Unspeakable

Unspeakable is the second book in Laura Griffin’s Tracers series. Each of the novels in this series focus on two characters in the criminal/forensic fields in Texas. This book focuses on Elaina McCord, an FBI agent, and Troy Stockton, a true crime writer who was featured as one of the characters in the first book in the series.

Elaina is a rookie FBI agent trying to demonstrate her skills, but the men on the case want nothing to do with her and are essentially icing her out from being helpful on the case. She constantly has to prove herself, but often gets herself into more trouble than she should because she is more of a loner than part of a team. She always feels that she needs to do things on her own to prove that she isn’t a weak link to the team because she is a woman.

The team is investigating a series of murders of young women who were violently killed and left to decompose in the muggy Texas marshlands. The murderer begins taunting Elaina with phone calls and other notes. Luckily, through every dangerous turn Elaina has Troy Stockton keeping an eye on her. Stockton is the only one that believes Elaina is on the right track right from the get go and helps her develop her leads and interview suspects and witnesses. He introduces his contacts at the Delphi Center to Elaina so that she can get evidence tested when her supervisor doesn’t believe it is worth the FBI’s time. Troy seems to be the only one watching out for the safety of Elaina, when even she jumps into dangerous situations without thinking.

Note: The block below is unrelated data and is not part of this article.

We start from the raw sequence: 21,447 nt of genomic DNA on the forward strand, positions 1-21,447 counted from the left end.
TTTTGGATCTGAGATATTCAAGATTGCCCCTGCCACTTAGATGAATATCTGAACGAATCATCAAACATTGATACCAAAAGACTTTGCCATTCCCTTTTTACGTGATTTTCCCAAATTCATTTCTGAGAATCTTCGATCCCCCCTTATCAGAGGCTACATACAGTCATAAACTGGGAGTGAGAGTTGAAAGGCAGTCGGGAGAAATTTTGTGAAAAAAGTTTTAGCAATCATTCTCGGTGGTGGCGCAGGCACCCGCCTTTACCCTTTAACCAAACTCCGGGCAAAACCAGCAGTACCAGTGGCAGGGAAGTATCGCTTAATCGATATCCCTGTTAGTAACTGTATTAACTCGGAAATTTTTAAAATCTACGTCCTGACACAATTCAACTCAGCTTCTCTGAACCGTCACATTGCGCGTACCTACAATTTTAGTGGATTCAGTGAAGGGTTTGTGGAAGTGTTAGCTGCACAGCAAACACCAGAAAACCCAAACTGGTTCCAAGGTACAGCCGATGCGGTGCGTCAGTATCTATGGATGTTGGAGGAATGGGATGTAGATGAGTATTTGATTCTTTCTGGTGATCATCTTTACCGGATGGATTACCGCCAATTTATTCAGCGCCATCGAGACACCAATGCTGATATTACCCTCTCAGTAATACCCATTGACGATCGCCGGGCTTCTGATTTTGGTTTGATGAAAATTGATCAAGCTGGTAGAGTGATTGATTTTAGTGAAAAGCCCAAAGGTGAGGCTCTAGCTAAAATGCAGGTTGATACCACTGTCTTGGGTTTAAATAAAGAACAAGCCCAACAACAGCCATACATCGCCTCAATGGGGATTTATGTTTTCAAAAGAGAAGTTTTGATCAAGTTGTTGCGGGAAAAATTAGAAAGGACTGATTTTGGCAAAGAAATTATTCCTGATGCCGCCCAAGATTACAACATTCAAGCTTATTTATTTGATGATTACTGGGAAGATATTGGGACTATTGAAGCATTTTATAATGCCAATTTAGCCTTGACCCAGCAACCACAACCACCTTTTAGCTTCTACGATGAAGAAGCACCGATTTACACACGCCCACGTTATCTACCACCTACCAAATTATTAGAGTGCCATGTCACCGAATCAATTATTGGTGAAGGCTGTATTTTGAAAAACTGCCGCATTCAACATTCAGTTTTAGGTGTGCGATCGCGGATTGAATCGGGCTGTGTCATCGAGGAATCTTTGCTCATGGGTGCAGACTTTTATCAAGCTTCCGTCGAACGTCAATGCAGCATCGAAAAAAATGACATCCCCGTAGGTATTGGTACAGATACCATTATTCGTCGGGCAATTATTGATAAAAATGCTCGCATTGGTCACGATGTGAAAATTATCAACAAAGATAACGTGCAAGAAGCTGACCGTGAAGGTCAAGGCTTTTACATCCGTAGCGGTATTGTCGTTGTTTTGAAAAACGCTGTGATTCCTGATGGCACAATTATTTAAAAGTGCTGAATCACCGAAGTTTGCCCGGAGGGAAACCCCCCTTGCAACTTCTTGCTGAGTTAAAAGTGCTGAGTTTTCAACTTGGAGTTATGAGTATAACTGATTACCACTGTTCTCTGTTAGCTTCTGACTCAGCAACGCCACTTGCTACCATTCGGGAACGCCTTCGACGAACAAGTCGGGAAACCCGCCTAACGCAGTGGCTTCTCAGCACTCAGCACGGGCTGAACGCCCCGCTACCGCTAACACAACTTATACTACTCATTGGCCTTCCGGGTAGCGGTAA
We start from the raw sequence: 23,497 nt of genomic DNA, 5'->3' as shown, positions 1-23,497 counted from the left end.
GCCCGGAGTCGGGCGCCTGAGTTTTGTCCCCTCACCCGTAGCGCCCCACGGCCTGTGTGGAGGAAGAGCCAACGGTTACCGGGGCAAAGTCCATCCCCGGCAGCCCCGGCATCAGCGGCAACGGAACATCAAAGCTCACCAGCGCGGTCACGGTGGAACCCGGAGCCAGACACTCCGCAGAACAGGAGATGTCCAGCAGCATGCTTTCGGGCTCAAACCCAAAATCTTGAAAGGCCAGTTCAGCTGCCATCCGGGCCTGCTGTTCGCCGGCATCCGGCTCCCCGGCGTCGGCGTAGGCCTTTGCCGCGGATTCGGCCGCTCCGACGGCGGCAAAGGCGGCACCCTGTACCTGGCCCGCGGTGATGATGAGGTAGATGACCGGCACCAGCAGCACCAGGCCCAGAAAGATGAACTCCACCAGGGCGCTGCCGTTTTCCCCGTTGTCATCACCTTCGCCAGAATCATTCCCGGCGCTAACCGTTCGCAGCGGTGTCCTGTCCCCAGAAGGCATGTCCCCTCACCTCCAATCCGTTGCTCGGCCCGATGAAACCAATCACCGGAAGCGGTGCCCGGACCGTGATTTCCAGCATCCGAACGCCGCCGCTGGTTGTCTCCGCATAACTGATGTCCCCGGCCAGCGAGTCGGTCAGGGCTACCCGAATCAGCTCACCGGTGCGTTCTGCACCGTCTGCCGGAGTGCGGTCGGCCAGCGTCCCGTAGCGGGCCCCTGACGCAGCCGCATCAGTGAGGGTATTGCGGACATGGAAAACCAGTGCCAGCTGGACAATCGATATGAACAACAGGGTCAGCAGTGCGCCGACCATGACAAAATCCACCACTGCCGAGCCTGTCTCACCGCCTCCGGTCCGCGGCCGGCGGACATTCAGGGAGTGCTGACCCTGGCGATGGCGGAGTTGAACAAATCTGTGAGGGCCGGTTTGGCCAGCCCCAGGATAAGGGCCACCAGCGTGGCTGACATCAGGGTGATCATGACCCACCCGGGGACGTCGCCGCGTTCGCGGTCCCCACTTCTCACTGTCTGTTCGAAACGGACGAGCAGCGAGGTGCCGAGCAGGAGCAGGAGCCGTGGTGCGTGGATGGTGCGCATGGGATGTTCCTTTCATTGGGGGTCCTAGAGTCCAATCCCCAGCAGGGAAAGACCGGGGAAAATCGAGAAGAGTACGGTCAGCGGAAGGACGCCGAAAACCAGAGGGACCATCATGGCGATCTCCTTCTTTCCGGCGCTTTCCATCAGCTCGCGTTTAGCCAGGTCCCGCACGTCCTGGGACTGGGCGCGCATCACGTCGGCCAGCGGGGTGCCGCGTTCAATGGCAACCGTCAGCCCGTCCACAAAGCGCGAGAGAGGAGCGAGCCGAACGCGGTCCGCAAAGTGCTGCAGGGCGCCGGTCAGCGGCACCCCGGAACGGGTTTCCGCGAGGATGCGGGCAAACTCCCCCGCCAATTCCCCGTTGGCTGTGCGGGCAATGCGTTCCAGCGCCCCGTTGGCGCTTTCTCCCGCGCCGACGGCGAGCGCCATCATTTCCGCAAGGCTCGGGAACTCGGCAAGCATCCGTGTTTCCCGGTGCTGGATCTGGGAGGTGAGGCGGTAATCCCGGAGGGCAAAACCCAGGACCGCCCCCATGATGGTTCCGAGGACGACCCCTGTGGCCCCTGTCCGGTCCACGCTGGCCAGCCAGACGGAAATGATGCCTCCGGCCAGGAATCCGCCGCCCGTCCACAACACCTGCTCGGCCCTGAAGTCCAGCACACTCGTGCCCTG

With the killer knowing how to get to Elaina, while she doesn’t know who he is, it is a race against time to figure out who he is before he gets more victims, or targets her. This is the cause of several arguments between Troy and Elaina as his first priority seems to be her safety.

Through a search back several years it is clear that the killer has been honing his skills for quite some time and in several locations. Police from different areas of Texas come in to help out and the forensic specialists at the Delphi Center score big when testing the evidence sent in. It was a true group effort to solve this case, and an enjoyable read. I can’t wait to continue the series!

Bored and Brilliant

I really enjoy reading books that will help me better myself in some way. For that reason I was really excited to hear about the book, “Bored and Brilliant: How Spacing Out Can Unlock Your Most Productive and Creative Self,” by Manoush Zomorodi. Zomorodi is the host of WNYC’s podcast Note to Self, the podcast the launched the Bored and Brilliant experiment.